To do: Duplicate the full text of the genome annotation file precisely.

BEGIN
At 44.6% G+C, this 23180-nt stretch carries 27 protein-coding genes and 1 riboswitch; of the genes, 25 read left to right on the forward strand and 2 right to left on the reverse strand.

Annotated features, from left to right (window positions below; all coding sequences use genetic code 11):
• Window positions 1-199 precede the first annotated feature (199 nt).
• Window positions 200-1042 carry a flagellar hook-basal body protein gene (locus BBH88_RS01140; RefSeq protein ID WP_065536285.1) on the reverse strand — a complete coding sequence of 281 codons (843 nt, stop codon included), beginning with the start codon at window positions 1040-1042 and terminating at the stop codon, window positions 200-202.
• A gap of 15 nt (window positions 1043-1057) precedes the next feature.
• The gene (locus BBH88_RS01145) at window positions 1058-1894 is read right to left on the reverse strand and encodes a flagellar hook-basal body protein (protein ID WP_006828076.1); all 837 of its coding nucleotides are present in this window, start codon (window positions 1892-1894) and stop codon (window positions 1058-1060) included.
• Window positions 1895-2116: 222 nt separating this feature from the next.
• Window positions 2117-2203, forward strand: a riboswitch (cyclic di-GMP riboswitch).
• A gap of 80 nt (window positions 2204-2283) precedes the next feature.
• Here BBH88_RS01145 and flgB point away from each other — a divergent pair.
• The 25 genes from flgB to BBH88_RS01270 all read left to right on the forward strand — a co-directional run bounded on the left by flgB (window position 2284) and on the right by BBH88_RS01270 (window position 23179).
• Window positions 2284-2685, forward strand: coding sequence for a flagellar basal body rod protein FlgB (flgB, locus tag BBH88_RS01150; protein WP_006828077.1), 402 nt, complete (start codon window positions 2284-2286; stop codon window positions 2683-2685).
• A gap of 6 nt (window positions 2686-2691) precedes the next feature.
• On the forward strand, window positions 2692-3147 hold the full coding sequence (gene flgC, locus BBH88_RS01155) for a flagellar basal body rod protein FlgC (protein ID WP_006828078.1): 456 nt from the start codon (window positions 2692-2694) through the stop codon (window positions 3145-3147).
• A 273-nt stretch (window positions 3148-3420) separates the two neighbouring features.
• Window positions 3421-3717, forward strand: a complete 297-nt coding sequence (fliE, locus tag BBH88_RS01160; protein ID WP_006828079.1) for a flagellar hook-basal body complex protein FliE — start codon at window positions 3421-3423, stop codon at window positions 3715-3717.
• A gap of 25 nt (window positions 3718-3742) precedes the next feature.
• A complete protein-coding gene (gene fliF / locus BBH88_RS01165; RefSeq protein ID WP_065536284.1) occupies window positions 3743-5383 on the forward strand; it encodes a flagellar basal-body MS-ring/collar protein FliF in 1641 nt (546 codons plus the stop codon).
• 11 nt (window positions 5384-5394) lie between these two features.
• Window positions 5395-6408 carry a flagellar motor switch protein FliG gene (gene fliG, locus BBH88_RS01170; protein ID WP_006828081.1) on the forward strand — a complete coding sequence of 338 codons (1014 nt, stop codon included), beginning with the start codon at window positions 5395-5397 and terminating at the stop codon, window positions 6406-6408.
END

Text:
At 44.6% G+C, this 23180-nt stretch carries 27 protein-coding genes and 1 riboswitch; of the genes, 25 read left to right on the forward strand and 2 right to left on the reverse strand.

Annotated features, from left to right (window positions below; all coding sequences use genetic code 11):
• Window positions 1-199 precede the first annotated feature (199 nt).
• Window positions 200-1042 carry a flagellar hook-basal body protein gene (locus BBH88_RS01140; RefSeq protein ID WP_065536285.1) on the reverse strand — a complete coding sequence of 281 codons (843 nt, stop codon included), beginning with the start codon at window positions 1040-1042 and terminating at the stop codon, window positions 200-202.
• A gap of 15 nt (window positions 1043-1057) precedes the next feature.
• The gene (locus BBH88_RS01145) at window positions 1058-1894 is read right to left on the reverse strand and encodes a flagellar hook-basal body protein (protein ID WP_006828076.1); all 837 of its coding nucleotides are present in this window, start codon (window positions 1892-1894) and stop codon (window positions 1058-1060) included.
• Window positions 1895-2116: 222 nt separating this feature from the next.
• Window positions 2117-2203, forward strand: a riboswitch (cyclic di-GMP riboswitch).
• A gap of 80 nt (window positions 2204-2283) precedes the next feature.
• Here BBH88_RS01145 and flgB point away from each other — a divergent pair.
• The 25 genes from flgB to BBH88_RS01270 all read left to right on the forward strand — a co-directional run bounded on the left by flgB (window position 2284) and on the right by BBH88_RS01270 (window position 23179).
• Window positions 2284-2685, forward strand: coding sequence for a flagellar basal body rod protein FlgB (flgB, locus tag BBH88_RS01150; protein WP_006828077.1), 402 nt, complete (start codon window positions 2284-2286; stop codon window positions 2683-2685).
• A gap of 6 nt (window positions 2686-2691) precedes the next feature.
• On the forward strand, window positions 2692-3147 hold the full coding sequence (gene flgC, locus BBH88_RS01155) for a flagellar basal body rod protein FlgC (protein ID WP_006828078.1): 456 nt from the start codon (window positions 2692-2694) through the stop codon (window positions 3145-3147).
• A 273-nt stretch (window positions 3148-3420) separates the two neighbouring features.
• Window positions 3421-3717, forward strand: a complete 297-nt coding sequence (fliE, locus tag BBH88_RS01160; protein ID WP_006828079.1) for a flagellar hook-basal body complex protein FliE — start codon at window positions 3421-3423, stop codon at window positions 3715-3717.
• A gap of 25 nt (window positions 3718-3742) precedes the next feature.
• A complete protein-coding gene (gene fliF / locus BBH88_RS01165; RefSeq protein ID WP_065536284.1) occupies window positions 3743-5383 on the forward strand; it encodes a flagellar basal-body MS-ring/collar protein FliF in 1641 nt (546 codons plus the stop codon).
• 11 nt (window positions 5384-5394) lie between these two features.
• Window positions 5395-6408 carry a flagellar motor switch protein FliG gene (gene fliG, locus BBH88_RS01170; protein ID WP_006828081.1) on the forward strand — a complete coding sequence of 338 codons (1014 nt, stop codon included), beginning with the start codon at window positions 5395-5397 and terminating at the stop codon, window positions 6406-6408.